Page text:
I’ve just read a guest post on the blog of the doctoral adviser site The Thesis Whisperer entitled ‘Shiny Balls’. It’s a rational reflection by a young mother on how difficult it is to juggle all those balls of life in the air. She tells of the different parts of her life (the shiny balls) and the mundane practices that must have attention. The cakes to be baked for birthday parties, the three part time academic jobs she has to do to build up her cv, etc etc. at the end of her list is her Phd work.
Before I read that post I had just answered a text message telling me about the death of an old friend – the third in three weeks. In my response I had written ‘Carpe diem’. An easy and trite response you might say. But for me ‘Sieze the day’ really means ‘Seize the practices of your day’. Those mundane, habitual actions that make up our fleeting days. Here are ten practices at the beginning of my day, from the moment I wake up to the time I get started on my day:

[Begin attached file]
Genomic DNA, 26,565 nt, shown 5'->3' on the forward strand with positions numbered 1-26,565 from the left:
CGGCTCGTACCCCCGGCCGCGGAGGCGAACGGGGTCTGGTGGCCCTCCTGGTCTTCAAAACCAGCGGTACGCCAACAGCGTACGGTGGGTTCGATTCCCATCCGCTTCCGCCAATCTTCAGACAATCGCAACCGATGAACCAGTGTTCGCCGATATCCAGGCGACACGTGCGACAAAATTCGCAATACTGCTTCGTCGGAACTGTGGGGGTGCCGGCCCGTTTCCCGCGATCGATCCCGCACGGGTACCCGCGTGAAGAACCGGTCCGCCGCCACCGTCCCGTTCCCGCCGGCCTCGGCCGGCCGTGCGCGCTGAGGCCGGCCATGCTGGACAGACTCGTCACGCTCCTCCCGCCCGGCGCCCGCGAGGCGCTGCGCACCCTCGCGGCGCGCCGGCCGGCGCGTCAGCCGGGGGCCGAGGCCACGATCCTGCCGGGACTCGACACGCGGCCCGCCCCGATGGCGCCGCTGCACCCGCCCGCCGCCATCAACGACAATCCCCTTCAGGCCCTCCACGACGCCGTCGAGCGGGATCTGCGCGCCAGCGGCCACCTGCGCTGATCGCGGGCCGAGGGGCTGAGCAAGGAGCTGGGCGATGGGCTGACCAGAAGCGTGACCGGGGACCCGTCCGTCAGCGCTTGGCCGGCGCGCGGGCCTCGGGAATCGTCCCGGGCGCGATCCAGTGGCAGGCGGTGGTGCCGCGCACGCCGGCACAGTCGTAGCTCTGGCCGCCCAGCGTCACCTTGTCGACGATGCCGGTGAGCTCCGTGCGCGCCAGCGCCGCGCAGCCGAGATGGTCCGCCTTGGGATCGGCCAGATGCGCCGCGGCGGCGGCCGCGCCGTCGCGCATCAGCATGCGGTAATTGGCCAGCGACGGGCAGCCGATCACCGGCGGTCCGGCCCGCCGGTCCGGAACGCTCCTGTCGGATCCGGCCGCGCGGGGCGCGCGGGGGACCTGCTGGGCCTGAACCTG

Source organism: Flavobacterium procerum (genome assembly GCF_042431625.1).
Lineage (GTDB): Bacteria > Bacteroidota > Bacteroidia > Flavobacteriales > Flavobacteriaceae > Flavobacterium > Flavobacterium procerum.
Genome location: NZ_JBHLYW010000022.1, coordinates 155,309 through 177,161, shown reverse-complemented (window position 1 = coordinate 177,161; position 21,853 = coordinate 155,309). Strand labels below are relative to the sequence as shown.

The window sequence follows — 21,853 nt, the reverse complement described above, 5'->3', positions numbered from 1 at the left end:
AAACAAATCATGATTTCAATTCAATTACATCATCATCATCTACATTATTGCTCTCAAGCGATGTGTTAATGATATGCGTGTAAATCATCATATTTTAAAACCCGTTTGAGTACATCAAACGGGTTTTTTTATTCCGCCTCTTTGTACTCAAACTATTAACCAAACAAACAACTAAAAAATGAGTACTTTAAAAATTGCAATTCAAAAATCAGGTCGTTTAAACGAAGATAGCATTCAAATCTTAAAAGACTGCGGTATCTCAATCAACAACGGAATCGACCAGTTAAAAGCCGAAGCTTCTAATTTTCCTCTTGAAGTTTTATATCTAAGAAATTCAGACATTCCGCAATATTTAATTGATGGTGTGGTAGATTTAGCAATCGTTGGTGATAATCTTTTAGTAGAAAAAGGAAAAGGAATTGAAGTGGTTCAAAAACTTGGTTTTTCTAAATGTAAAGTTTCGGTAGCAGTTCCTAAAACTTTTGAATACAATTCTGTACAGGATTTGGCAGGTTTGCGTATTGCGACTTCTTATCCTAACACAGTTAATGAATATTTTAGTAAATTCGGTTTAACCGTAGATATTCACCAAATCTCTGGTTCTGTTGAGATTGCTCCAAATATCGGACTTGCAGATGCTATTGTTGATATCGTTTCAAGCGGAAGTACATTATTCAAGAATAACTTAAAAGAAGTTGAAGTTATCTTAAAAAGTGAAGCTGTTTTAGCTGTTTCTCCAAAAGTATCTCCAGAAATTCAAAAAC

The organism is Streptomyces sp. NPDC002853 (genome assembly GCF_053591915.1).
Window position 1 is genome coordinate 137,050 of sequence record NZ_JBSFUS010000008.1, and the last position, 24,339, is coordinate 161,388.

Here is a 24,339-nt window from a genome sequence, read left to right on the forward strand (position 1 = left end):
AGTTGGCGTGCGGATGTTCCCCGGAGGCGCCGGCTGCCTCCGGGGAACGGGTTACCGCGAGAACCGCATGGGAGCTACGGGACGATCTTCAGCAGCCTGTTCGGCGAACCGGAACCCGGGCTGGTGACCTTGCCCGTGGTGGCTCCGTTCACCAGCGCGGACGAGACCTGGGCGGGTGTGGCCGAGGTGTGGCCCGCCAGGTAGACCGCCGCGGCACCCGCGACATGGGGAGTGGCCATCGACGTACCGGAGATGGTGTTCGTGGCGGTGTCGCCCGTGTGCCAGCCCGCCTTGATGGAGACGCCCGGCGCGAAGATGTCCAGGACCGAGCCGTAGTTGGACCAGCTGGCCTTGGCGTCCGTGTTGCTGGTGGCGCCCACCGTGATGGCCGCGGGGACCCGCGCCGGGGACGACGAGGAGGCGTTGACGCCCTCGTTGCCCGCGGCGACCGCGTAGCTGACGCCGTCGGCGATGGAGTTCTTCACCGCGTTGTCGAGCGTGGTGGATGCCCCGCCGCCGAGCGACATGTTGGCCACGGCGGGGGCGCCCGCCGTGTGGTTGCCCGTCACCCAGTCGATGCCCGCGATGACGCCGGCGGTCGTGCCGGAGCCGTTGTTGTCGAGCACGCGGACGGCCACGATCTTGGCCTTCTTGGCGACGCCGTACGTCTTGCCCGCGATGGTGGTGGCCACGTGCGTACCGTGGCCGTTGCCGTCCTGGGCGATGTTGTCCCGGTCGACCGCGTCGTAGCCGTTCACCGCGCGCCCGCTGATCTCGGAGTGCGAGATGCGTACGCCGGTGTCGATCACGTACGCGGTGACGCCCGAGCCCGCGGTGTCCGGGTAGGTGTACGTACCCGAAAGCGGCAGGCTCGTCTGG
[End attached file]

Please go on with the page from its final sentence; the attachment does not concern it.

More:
1. Listen to the dawn chorus of kookaburras and butcher birds then rise.
2. Make tea and return to bed.
3. Think of where I am with my current life projects.
3. Arrange my day in the diary in my head.
4. Read my emails, Twitter and Facebook feeds.
5. Respond to any of these.
6. Read the latest text I need for my academic writing.
7. Write notes for myself.
8. Remember those in my life who need some love and attention today.
9. Construct my ‘Three most important things’ action list for that day.
As I review my early morning habitual practice, I count my blessings that the context of my life enables such luxuries as reflection, thinking, writing, reading and planning. I also note that all of these practices take place in one hour.
It is important that we examine our mundane practices as objects of consideration because such self-analysis shows us where we are making choices about what decisions we are making, why we are making them and what we should do next. Only then can we see if what we are doing is right for what we ultimately want out of lives